There’s a large discrepancy in the world of books that I’ve only just come to know. I’ve banged on about my strange resistance to reading before, but I’ve recently learned that there are many people in Australia who would love to read books — if only they were available to them. All the books in the world are available to me, a sighted person, and I feel guilty for not realising this form of discrimination has existed for so long.
Having a print disability means you can’t read a traditional book. The regular paper object form. This might be either because you have a vision impairment and can’t see the words on the page, because you have a learning difficulty like dyslexia, you have a literacy barrier, or you have a condition which means you literally can’t hold a book – such as someone with muscular dystrophy or multiple sclerosis. More than 4,700,000 people in Australia fit into these categories and I had no idea.
Audiobooks and Braille books are options for people with a print disability to “read” and there are more and more audiobooks being created than ever before. But in most cases, if you have a print disability and you want to read a book that’s just released you’re looking at six to 12 months before a version in a format that works for you will be available. If at all. Few organisations do these conversions and most are very under-resourced.
It’s possible most of us take for granted the fact that we can walk into a bookshop or library, pour over all the colourful spines, jackets and synopses, drink in the lovely smells of the books, choose a title that looks good and totter off to the counter. These are things that people with a print disability can’t do or might not bother doing as bookshops especially are not really catered to those who need an audio, large font, Braille, EPUB or DAISY file version of the story of their choice.
It astounds me that with all the technology available to us, that books aren’t easier to convert from print to other file but I am so glad to be part of a group that is working towards making changes in this area of reading.
In my day job, I’m assisting a group called the Australian Inclusive Publishing Initiative. It was formed in 2016 after Australia signed to the Marrakesh Treaty, which effectively resulted in that books had to be made available to those with a print disability, otherwise it would be a form of discrimination. Copyright material must be available in a format that suits everyone, or a master file handed over by the publisher for a registered party to legally convert into a format other than print. But this of course, as mentioned above, takes time; and takes away a person’s capacity to choose and book and be able to read it straight away.
In my work with AIPI, I have helped build a website which houses interviews with people who are doing good work that is progressing the changes required. Some are publishers, some are tech company CEOs and some are consultants working to advise the sector on where to move to and what to converge. The most affecting interviews, however, are with people who have a print disability of some kind.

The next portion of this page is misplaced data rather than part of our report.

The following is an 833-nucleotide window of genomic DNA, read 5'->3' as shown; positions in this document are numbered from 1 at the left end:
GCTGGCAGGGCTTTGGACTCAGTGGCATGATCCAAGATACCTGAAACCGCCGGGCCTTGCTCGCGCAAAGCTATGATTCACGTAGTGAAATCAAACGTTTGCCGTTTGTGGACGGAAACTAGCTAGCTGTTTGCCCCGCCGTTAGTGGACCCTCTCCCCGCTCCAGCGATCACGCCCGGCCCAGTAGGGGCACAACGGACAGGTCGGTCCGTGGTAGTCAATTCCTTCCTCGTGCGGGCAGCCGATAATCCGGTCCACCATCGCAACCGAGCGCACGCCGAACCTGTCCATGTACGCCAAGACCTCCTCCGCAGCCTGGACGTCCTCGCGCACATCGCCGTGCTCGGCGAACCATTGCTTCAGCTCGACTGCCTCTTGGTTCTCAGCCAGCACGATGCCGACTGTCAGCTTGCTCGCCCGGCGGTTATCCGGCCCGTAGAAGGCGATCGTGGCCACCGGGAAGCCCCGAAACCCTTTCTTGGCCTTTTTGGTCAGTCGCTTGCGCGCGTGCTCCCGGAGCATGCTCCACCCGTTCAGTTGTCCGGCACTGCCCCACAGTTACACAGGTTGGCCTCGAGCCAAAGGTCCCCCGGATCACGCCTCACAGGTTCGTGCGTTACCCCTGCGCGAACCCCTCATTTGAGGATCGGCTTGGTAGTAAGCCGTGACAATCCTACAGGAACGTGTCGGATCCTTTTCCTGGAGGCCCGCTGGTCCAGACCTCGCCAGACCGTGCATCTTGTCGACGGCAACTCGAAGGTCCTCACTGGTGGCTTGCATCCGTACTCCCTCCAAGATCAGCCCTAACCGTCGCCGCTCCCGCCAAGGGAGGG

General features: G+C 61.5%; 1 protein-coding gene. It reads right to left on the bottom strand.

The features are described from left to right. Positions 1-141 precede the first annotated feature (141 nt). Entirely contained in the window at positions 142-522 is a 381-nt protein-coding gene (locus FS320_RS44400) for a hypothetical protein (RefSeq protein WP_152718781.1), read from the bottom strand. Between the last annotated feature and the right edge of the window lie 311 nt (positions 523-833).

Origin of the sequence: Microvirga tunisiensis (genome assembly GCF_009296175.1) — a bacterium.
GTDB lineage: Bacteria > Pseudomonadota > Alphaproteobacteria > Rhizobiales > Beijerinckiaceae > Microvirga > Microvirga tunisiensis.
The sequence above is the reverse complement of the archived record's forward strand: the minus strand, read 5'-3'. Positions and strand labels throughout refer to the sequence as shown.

These people have said to me that they have over time simply accepted that they can’t get a book at the time of publication, in the format that works for them. They feel they must be patient and wait for the book to be ready. Or accept that they won’t ever be able to read that book. They might hear about a book they’d love to read but it’s not available to them.
They have experienced frustration with study too. One man was doing a Literature degree and he couldn’t get his hands on one of the most popular books of all time, in an audiobook version. That was Pride and Prejudice. So he handed in his assignment late after discussing with his lecturer. Two people I’ve interviewed have studied Law — a very text-heavy degree. One person took photos of each page in their textbook’s pages and uploaded them onto a computer screen to then blow up larger to see more clearly. Another got a student friend to read the texts aloud and recorded it to make their own audiobook. The lengths they’ve had to go through to simply read shocked me and made me realise that the world truly privileges those with sight.
It is a privilege to be able to choose any book – printed or ebook – and be able to read it then and there. I count my blessings but want to see change quickly.
Solutions to the problem are coming and I am working with the people who are leading that charge. If Labor gets into government, the publishing industry will be trained to rework its workflow so that as soon as a book begins its life in production, it is designed to be born-accessible. At the end of its production, it will be format-neutral, meaning that the text can be exported into whatever file is needed.
This, to me, is exciting stuff. It’s exciting that people who haven’t had the luxury to choose their books from the same bestseller list as everyone else, will be able to; it’s exciting that a significant and new market can open up for publishers and authors, and it’s exciting what this might mean for bookshops and libraries. Can we soon walk into a bookshop and order a book in whatever form we want? What other ways can reading open up with these workflow changes?
Ultimately, despite only just learning about this significant market-eclipsing, for people with a print disability with a thirst for reading, I am glad to be working in a space that is actively aiming to create a brighter future for this group of very patient people.